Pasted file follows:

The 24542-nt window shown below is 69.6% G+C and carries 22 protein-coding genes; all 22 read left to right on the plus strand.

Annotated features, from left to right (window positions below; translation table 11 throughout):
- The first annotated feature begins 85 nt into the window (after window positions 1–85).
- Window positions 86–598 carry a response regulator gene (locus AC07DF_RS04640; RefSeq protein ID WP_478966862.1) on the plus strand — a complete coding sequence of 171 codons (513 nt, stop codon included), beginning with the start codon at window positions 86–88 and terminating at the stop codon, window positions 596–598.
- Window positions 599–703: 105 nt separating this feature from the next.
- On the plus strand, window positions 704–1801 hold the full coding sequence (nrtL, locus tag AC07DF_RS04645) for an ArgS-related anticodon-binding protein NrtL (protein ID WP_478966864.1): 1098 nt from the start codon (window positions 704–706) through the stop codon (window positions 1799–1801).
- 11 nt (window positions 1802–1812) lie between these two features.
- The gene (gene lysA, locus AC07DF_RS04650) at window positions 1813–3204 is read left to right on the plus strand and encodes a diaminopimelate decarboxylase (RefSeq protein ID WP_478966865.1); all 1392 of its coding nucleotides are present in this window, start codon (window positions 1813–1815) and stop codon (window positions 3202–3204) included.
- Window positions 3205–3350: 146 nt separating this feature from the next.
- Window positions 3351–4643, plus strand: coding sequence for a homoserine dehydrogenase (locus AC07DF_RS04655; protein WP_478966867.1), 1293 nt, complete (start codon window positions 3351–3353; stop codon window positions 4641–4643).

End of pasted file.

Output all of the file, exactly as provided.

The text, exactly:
The 24542-nt window shown below is 69.6% G+C and carries 22 protein-coding genes; all 22 read left to right on the plus strand.

Annotated features, from left to right (window positions below; translation table 11 throughout):
- The first annotated feature begins 85 nt into the window (after window positions 1–85).
- Window positions 86–598 carry a response regulator gene (locus AC07DF_RS04640; RefSeq protein ID WP_478966862.1) on the plus strand — a complete coding sequence of 171 codons (513 nt, stop codon included), beginning with the start codon at window positions 86–88 and terminating at the stop codon, window positions 596–598.
- Window positions 599–703: 105 nt separating this feature from the next.
- On the plus strand, window positions 704–1801 hold the full coding sequence (nrtL, locus tag AC07DF_RS04645) for an ArgS-related anticodon-binding protein NrtL (protein ID WP_478966864.1): 1098 nt from the start codon (window positions 704–706) through the stop codon (window positions 1799–1801).
- 11 nt (window positions 1802–1812) lie between these two features.
- The gene (gene lysA, locus AC07DF_RS04650) at window positions 1813–3204 is read left to right on the plus strand and encodes a diaminopimelate decarboxylase (RefSeq protein ID WP_478966865.1); all 1392 of its coding nucleotides are present in this window, start codon (window positions 1813–1815) and stop codon (window positions 3202–3204) included.
- Window positions 3205–3350: 146 nt separating this feature from the next.
- Window positions 3351–4643, plus strand: coding sequence for a homoserine dehydrogenase (locus AC07DF_RS04655; protein WP_478966867.1), 1293 nt, complete (start codon window positions 3351–3353; stop codon window positions 4641–4643).